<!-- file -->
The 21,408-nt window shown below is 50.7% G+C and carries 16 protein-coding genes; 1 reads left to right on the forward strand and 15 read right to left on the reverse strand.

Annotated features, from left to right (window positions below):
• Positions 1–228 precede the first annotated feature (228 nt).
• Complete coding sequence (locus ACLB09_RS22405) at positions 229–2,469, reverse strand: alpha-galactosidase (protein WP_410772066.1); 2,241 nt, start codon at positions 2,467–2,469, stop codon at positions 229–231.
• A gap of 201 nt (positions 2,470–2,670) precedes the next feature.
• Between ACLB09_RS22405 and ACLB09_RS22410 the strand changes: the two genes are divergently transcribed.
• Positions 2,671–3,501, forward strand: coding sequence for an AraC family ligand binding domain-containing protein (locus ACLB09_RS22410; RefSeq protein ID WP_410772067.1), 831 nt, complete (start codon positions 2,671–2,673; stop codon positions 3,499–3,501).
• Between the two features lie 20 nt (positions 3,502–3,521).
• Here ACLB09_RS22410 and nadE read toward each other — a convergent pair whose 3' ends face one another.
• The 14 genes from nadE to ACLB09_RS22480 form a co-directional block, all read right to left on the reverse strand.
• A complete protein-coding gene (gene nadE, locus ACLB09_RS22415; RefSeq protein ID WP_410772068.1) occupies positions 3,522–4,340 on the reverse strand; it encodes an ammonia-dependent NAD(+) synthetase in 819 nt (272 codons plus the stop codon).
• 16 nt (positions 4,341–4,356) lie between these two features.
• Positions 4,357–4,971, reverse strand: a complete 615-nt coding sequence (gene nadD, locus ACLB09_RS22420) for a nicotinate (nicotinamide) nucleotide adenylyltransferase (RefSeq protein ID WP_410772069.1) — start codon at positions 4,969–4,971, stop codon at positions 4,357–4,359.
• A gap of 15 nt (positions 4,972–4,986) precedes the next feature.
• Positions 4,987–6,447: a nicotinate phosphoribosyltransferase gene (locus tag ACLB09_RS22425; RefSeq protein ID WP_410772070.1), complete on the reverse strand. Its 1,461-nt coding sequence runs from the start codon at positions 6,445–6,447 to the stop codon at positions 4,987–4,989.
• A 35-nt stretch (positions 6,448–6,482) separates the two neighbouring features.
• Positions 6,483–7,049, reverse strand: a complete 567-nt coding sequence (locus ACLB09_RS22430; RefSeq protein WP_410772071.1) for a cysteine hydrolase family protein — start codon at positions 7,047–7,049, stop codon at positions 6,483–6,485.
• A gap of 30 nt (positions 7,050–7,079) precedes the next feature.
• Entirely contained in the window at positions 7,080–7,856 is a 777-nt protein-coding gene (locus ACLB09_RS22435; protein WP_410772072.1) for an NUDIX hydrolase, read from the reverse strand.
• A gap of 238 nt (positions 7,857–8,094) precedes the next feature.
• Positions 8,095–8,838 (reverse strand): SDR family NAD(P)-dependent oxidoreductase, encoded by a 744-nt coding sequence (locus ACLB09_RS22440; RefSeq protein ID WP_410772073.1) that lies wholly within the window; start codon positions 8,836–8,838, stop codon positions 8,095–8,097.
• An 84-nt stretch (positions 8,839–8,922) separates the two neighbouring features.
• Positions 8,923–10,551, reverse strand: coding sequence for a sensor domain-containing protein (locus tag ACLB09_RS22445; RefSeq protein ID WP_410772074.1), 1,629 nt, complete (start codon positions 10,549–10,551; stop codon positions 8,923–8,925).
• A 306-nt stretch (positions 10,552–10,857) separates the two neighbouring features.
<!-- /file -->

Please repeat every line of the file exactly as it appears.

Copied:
The 21,408-nt window shown below is 50.7% G+C and carries 16 protein-coding genes; 1 reads left to right on the forward strand and 15 read right to left on the reverse strand.

Annotated features, from left to right (window positions below):
• Positions 1–228 precede the first annotated feature (228 nt).
• Complete coding sequence (locus ACLB09_RS22405) at positions 229–2,469, reverse strand: alpha-galactosidase (protein WP_410772066.1); 2,241 nt, start codon at positions 2,467–2,469, stop codon at positions 229–231.
• A gap of 201 nt (positions 2,470–2,670) precedes the next feature.
• Between ACLB09_RS22405 and ACLB09_RS22410 the strand changes: the two genes are divergently transcribed.
• Positions 2,671–3,501, forward strand: coding sequence for an AraC family ligand binding domain-containing protein (locus ACLB09_RS22410; RefSeq protein ID WP_410772067.1), 831 nt, complete (start codon positions 2,671–2,673; stop codon positions 3,499–3,501).
• Between the two features lie 20 nt (positions 3,502–3,521).
• Here ACLB09_RS22410 and nadE read toward each other — a convergent pair whose 3' ends face one another.
• The 14 genes from nadE to ACLB09_RS22480 form a co-directional block, all read right to left on the reverse strand.
• A complete protein-coding gene (gene nadE, locus ACLB09_RS22415; RefSeq protein ID WP_410772068.1) occupies positions 3,522–4,340 on the reverse strand; it encodes an ammonia-dependent NAD(+) synthetase in 819 nt (272 codons plus the stop codon).
• 16 nt (positions 4,341–4,356) lie between these two features.
• Positions 4,357–4,971, reverse strand: a complete 615-nt coding sequence (gene nadD, locus ACLB09_RS22420) for a nicotinate (nicotinamide) nucleotide adenylyltransferase (RefSeq protein ID WP_410772069.1) — start codon at positions 4,969–4,971, stop codon at positions 4,357–4,359.
• A gap of 15 nt (positions 4,972–4,986) precedes the next feature.
• Positions 4,987–6,447: a nicotinate phosphoribosyltransferase gene (locus tag ACLB09_RS22425; RefSeq protein ID WP_410772070.1), complete on the reverse strand. Its 1,461-nt coding sequence runs from the start codon at positions 6,445–6,447 to the stop codon at positions 4,987–4,989.
• A 35-nt stretch (positions 6,448–6,482) separates the two neighbouring features.
• Positions 6,483–7,049, reverse strand: a complete 567-nt coding sequence (locus ACLB09_RS22430; RefSeq protein WP_410772071.1) for a cysteine hydrolase family protein — start codon at positions 7,047–7,049, stop codon at positions 6,483–6,485.
• A gap of 30 nt (positions 7,050–7,079) precedes the next feature.
• Entirely contained in the window at positions 7,080–7,856 is a 777-nt protein-coding gene (locus ACLB09_RS22435; protein WP_410772072.1) for an NUDIX hydrolase, read from the reverse strand.
• A gap of 238 nt (positions 7,857–8,094) precedes the next feature.
• Positions 8,095–8,838 (reverse strand): SDR family NAD(P)-dependent oxidoreductase, encoded by a 744-nt coding sequence (locus ACLB09_RS22440; RefSeq protein ID WP_410772073.1) that lies wholly within the window; start codon positions 8,836–8,838, stop codon positions 8,095–8,097.
• An 84-nt stretch (positions 8,839–8,922) separates the two neighbouring features.
• Positions 8,923–10,551, reverse strand: coding sequence for a sensor domain-containing protein (locus tag ACLB09_RS22445; RefSeq protein ID WP_410772074.1), 1,629 nt, complete (start codon positions 10,549–10,551; stop codon positions 8,923–8,925).
• A 306-nt stretch (positions 10,552–10,857) separates the two neighbouring features.